This article extends Malcolm Ruel's notion of 'non-sacrificial ritual killing' to explore the mode of butchering and the sharing of meat among the Chagga-speaking people of Tanzania. It is argued that these processes are forms of elicitation and decomposition that can be illuminated by analytics developed from Melanesian ethnography. However, it is shown that these processes emerge as such only when the language use surrounding and pertaining to butchering is taken into consideration. On this basis, it is argued that butchering constitutes a poetic enunciation that both distorts and expands the mode of revelation and the relational form described from Melanesia. Finally, it is claimed that this entails an alternative relationship between language and life that recasts the relation between vernacular and analytical language, as well as between theory and ethnography.
The Poetry and Relationality of Animal Bodies in Kilimanjaro
Knut Christian Myhre
Cutting and Connecting—'Afrinesian' Perspectives on Networks, Relationality, and Exchange
Knut Christian Myhre
This introduction sketches the history of anthropological network analysis and examines its influence and significance with regard to contemporary conceptual and theoretical concerns in the discipline. It is argued that recent Melanesian ethnography is an effect of, and owes a debt to, certain mid-twentieth-century developments in Africanist anthropology. These debts allow for the elicitation of concepts and concerns from Melanesianist anthropology and their deployment in the analysis of African ethnography. Such deployment may in turn explore the limits of these conceptual constructs and allow for their return in distorted and extended forms. As demonstrated by the contributors to this special issue, the historical relationships between Melanesian ethnography and Africanist anthropology hence enable an exchange of theoretical gifts and traffic in analytics that cut the network and separate the two regions, thus allowing for a new form of anthropological comparison.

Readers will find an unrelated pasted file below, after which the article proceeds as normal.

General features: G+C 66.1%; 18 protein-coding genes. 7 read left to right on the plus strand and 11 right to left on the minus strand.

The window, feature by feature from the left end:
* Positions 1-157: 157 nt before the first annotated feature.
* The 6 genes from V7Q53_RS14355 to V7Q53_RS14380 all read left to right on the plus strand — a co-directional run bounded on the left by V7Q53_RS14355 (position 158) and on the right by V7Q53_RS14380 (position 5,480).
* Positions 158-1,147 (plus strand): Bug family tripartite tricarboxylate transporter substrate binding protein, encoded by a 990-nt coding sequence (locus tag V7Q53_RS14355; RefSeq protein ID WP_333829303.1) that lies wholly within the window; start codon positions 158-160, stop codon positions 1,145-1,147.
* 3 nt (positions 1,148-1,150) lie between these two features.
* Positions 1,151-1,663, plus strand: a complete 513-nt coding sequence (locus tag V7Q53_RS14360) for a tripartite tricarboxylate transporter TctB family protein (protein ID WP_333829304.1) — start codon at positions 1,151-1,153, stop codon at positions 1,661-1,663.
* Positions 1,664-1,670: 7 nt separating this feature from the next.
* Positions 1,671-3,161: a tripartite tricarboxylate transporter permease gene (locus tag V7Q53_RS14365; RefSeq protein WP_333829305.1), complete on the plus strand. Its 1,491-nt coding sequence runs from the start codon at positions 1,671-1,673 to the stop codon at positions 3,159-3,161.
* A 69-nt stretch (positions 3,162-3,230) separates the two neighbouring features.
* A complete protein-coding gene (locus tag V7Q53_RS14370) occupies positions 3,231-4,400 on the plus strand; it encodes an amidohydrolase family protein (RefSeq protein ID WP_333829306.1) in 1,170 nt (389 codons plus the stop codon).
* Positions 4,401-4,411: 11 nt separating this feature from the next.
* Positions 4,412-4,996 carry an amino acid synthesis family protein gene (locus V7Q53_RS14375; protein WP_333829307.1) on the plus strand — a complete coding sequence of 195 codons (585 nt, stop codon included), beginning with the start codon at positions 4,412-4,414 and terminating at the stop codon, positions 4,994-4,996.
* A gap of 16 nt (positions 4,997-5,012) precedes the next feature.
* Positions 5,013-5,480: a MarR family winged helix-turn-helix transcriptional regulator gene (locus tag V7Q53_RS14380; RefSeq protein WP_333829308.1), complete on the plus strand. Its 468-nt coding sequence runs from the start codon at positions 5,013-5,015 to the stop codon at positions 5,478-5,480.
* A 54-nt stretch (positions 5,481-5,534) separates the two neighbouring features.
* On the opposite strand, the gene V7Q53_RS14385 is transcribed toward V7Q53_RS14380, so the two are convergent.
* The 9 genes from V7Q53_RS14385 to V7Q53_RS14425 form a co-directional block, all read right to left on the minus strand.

Maxmillian Julius Chuhila, Veena Das, Alex Pillen, and Knut Christian Myhre
This issue inaugurates the First Book Symposium as a feature in the pages of Social Analysis. Instead of including ourselves among the journals that devote a section to book reviews in their regular issues, as we have done for many years, we feel that a more focused approach is better suited to our goal of exploring the potentials of anthropological analysis. Adopting from other journals the format of the book symposium, in which a single book is subjected to sustained critical engagement by relevant scholars, we devote it in particular to discussion of books by first-time authors. Our aim is, on the one hand, to give a platform to scholars who are not already widely known and established and, on the other, to acquaint our readers with ideas and analytical approaches that are fresh.
Knut Christian Myhre, Returning Life: Language, Life Force and History in Kilimanjaro (New York: Berghahn Books, 2018), 336 pp., illustrations, bibliography, index. eBook. eISBN 9781785336669.